Volkswagen Polo Review 2022

Volkswagen Polo At A Glance

Honest John Overall Rating
Where some rivals stand out for the way drive or their cabin space in the case, the Polo just gets on with doing everything very well.

+More Golf-like than ever, will carry four large adults in comfort, huge boot, excellent range of petrol engines.

-Rivals provide better value, bumpy ride on largest wheels, some interior trims feels a little cheap. Centre rear seatbelt cannot safely be used.

New prices start from £14,235, brokers can source from £17,749
Insurance Group 8
On average it achieves 80% of the official MPG figure

It’s easy to overlook the sixth-generation of Volkswagen Polo as it does everything so well. Where some rivals stand out for the way drive such as the Ford Fiesta or their cabin space in the case of the Skoda Fabia, the Polo just gets on with doing everything very well. It might not outshine its rivals in any single area, but this is what makes the Polo such a great all-rounder because it’s always among the best. For anyone looking for a small car that works in every way as an alternative to a larger hatch, the Volkswagen Polo is ideal.

Effortless to drive, spacious and backed by an excellent range of petrol engines, the Volkswagen Polo is the best excuse you’ll ever need for downsizing your daily driver. Admittedly, it lacks the value of its talented rivals, but the refined and practical sixth-generation Polo is one of the most accomplished cars in its class. 

Mechanically speaking, the Volkswagen Polo is pretty much identical to the latest SEAT Ibiza. However, while it uses the same platform and engines as its Spanish stablemate, the Polo feels distinctly more upmarket, with higher quality cabin materials and better soundproofing. You also get more choice when it comes to tech, including the optional digital instrument display in place of the traditional needles and dials.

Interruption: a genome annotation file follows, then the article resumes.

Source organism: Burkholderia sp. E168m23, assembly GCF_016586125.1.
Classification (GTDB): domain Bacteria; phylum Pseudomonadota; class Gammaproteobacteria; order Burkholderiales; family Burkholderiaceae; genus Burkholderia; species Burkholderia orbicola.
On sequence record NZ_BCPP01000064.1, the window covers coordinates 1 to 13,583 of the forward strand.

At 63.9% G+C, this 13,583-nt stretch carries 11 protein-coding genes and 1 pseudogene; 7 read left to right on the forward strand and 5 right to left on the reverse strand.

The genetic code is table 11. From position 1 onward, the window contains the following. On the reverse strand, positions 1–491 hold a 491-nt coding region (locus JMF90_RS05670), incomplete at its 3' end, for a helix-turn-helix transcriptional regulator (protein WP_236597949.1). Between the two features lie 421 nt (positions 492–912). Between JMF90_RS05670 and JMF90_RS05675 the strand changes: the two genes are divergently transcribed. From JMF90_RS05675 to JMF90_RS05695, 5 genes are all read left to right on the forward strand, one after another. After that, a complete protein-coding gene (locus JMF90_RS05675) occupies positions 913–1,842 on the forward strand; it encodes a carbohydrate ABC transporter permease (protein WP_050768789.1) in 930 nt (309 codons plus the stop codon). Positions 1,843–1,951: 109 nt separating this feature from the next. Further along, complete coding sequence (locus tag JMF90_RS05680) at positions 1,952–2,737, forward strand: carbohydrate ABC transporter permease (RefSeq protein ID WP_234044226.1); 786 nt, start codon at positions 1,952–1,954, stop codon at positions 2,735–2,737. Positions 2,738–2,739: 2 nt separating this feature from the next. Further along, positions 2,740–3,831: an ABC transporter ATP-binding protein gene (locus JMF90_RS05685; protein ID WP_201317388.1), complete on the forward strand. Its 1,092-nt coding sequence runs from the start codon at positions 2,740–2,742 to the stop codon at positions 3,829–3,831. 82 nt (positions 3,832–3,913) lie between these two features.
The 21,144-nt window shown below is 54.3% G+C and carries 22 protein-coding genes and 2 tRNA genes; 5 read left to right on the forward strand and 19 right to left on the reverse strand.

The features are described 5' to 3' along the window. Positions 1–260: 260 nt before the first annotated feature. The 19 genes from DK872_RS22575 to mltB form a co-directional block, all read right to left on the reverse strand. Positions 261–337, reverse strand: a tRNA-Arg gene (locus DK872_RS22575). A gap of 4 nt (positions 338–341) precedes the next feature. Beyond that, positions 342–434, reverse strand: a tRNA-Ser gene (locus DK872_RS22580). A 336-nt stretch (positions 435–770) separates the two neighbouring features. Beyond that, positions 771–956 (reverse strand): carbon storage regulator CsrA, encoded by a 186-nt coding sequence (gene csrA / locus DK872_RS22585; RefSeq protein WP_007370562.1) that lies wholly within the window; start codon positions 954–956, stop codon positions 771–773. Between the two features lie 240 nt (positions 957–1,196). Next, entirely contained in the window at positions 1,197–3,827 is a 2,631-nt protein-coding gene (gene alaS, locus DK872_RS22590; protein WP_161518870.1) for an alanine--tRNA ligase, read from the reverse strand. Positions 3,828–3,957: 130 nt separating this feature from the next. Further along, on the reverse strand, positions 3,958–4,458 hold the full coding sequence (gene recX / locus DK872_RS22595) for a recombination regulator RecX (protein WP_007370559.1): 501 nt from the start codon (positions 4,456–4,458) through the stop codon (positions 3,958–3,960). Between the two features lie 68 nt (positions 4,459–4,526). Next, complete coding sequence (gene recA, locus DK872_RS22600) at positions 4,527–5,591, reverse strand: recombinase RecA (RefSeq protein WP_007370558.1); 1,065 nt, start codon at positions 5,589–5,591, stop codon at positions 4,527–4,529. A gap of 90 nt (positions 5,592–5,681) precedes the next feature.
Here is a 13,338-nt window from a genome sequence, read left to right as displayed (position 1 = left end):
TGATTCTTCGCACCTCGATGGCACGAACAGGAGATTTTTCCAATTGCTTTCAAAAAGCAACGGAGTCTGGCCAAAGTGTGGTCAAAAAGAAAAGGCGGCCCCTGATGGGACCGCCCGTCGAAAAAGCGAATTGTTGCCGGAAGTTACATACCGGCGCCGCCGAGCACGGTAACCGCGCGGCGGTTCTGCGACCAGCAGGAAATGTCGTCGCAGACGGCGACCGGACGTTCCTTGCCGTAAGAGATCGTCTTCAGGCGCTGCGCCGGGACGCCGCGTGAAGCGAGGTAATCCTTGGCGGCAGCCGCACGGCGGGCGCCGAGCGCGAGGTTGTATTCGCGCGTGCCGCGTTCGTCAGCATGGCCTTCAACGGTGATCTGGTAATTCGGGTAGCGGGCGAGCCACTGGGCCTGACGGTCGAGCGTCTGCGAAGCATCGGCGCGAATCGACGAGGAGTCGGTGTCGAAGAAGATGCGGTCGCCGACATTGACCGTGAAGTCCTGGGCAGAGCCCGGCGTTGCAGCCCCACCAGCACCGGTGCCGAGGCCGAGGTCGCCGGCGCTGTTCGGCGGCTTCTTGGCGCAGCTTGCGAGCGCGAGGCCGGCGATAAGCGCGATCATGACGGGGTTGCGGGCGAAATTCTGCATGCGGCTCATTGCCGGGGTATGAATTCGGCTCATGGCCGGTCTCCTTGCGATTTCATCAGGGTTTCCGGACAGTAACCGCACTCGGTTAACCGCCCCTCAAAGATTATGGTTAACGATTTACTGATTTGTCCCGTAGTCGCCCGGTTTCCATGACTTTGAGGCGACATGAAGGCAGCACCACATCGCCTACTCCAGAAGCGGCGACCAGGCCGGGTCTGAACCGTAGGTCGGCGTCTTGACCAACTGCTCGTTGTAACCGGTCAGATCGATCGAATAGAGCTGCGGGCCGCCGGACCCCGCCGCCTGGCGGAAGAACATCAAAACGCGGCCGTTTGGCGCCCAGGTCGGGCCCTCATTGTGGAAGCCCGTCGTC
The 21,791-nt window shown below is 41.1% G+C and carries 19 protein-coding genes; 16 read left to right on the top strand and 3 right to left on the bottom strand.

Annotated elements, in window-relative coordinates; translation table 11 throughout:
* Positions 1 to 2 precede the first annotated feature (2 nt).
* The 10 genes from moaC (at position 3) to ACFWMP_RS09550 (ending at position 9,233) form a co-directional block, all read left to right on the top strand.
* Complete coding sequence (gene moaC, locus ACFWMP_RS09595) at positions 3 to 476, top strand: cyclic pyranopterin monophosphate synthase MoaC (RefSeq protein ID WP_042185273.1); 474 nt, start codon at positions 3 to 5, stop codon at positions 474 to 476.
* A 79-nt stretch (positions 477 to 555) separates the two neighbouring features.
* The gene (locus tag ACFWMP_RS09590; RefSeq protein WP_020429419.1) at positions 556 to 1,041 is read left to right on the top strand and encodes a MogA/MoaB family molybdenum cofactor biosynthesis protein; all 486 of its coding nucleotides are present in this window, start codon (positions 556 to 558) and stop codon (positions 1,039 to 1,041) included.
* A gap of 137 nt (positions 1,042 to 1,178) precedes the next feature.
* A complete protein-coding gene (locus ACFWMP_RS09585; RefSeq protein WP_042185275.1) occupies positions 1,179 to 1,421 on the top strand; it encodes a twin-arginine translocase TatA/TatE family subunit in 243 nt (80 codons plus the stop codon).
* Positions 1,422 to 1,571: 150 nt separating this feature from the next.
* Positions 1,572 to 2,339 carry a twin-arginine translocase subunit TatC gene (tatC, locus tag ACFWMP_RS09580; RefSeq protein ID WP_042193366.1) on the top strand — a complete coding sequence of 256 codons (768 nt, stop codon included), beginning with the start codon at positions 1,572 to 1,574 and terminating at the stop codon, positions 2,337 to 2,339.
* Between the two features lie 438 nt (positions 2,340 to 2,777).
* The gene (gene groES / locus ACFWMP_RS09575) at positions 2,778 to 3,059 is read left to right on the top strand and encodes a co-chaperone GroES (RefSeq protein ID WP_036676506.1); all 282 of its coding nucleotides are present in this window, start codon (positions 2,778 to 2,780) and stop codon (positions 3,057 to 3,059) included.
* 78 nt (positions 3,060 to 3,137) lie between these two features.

The cabin is one of the most spacious and practical of any small hatchback, with a Tardis-like interior that provides comfortable transport for up to four large adults. The boot is huge too and far superior to anything you’ll find in the Vauxhall Corsa (280 litres) or Ford Fiesta (292 litres) when the rear seats are in place. In fact, with 355 litres on offer, the Polo is only a shopping bag short on the 380 litres you get in the Golf.

There's plenty of semi-autonomous safety tech, with Front Assist allowing the car to automatically apply the brakes if it detects a potential low-speed impact. The Polo has a five-star NCAP rating, while adaptive cruise control and blind spot detection make it to the options list, along with rear traffic alerts that will warn the driver of approaching traffic when reversing. That makes it an extremely safe and sensible first car for those that can afford something so new. 

The Polo isn't as fun or as involving to drive as the Fiesta, with its steering lacking the weight and purpose of the Ford. But the Volkswagen is safe and predictable in its handling, while its refined and quiet nature give it the feel of a much larger car on the motorway. The suspension absorbs most road imperfections, but cars on 17-inch and 18-inch wheels will transfer quite a few lumps and bumps into the cabin.

The best engine in the range is the 1.0 TSI. In our view it's one of the best turbocharged three-cylinder petrol engine you can buy, with lively performance and claimed economy exceeding 60mpg. A performance-focused GTI model is also available, with a 2.0 TSI engine and 200PS. And only those covering long distances on a daily basis will need to consider the 1.6 TDI diesel.  

Efficient, comfortable and practical, the Polo is more Golf-like than ever before and certainly raises the bar for the once humble small hatchback. Admittedly, the Fiesta and Ibiza nudge ahead on value, with both getting better levels of standard equipment for similar money, but the classy Polo is an easy car to recommend for those who don't mind paying a little extra for comfort and refinement.